It’s easy to focus on the design of a project; pretty pictures are tangible and show how the end result will look. But a smooth-running project to deliver that design on time and to budget means setting up the right processes, team – and work environment.  These less glamourous, more mundane project management elements of development are the paddling feet beneath the gliding swan. They are the hidden from sight details which can mean risk mitigation and timely resolution of any problems to avoid costly overruns.


It starts with the inception. Architects and cost consultants are important parts of the equation, but there are other factors to consider. For example, does a particular idea work for a particular location and market? Or could existing assets be rationalised or reused rather than building from scratch? 

An architect will drive a project based on design, a quantity surveyor based on cost, and a project manager will bring a balance, challenging both in a positive way to ensure a project gets off on the right footing. 

Marrying the idea with costs, feasibility, risk, and reward will inform a robust brief which can help with procurement and contracts. Hiring the right team with appropriate expertise for the specific project and bringing all these teams together is key. 

The client has an important role in setting the tone for how teams will operate on day one. A project manager can help knit a team together, setting up effective and streamlined communications.  Post-Covid, the trend is for online communication, but there are benefits to face-to-face meetings, particularly on big projects.

Digital communication is always open to interpretation, so supporting physical dialogue between teams with things like onsite meetings makes communicating more efficient and helps build relationships. Problems often get solved more quickly and a good project manager will be an effective listener and communicator. 

It’s another area where the client sets the tone by setting out the scope of works for each team. 

Other important processes to put in place at the start of a development include investing in appropriate technology.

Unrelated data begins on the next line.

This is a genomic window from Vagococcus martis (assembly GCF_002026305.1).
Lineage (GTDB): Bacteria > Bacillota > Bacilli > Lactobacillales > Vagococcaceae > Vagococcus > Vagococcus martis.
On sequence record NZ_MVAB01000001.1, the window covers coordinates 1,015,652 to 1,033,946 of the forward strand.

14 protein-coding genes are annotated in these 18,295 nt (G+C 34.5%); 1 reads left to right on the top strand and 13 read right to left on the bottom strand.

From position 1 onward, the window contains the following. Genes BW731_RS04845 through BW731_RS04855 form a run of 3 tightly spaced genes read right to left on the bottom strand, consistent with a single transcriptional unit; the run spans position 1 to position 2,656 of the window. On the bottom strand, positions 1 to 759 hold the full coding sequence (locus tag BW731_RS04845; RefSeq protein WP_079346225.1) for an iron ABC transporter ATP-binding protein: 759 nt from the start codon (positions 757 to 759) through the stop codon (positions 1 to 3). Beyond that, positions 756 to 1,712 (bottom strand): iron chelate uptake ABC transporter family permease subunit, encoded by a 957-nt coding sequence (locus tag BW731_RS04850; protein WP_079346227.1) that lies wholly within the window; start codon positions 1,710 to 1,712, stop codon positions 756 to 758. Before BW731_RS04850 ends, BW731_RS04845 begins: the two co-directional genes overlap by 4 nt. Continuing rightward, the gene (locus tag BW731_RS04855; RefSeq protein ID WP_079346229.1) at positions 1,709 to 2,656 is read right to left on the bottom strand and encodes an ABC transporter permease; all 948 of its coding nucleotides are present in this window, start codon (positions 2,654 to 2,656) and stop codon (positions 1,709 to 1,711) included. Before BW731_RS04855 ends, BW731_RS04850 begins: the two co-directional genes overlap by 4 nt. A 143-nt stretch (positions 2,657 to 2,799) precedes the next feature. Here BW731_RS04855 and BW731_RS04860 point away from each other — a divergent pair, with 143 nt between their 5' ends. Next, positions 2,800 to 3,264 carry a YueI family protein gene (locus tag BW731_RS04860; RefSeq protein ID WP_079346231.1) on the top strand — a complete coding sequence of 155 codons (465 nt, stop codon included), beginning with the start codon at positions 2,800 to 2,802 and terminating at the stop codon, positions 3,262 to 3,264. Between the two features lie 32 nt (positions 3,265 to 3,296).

The upfront costs of software like BIM (Building Information Modelling) and Information Management Systems can be off-putting. But having a centralised design platform, the ability to store data and real-time reporting can greatly benefit the project.

There is effective software now that can be used to help manage risk, timings and any changes that are needed. The benefits of such tech tend to get overlooked because they solve problems before they happen, and it’s hard to pinpoint savings when everything is running smoothly. 

Changes made early on in a construction project are cheaper to deal with than changes made later on. Projects that run smoothly have active risk management with regular risk reviews. Ensuring that everyone is involved means those most familiar with different aspects of the project are primed to assess, manage and mitigate risk. 

Project management plays a part in all aspects, from inception, procurement, contracts, processes and overall advice. It is not the glamorous part of the project, like the architecture is, and can easily get overlooked. But it’s a role that should be viewed as an ally, the critical friend that is the enabler. Project management is the equivalent of the feet paddling beneath the surface so that the swan glides.

For further information on this subject, please get in touch with one of our experts: 

Richard Love
Partner, National Head of Building Consultancy
T: 07780 667010 

Darren Hetherington – Business Development Manager

Carter Jonas


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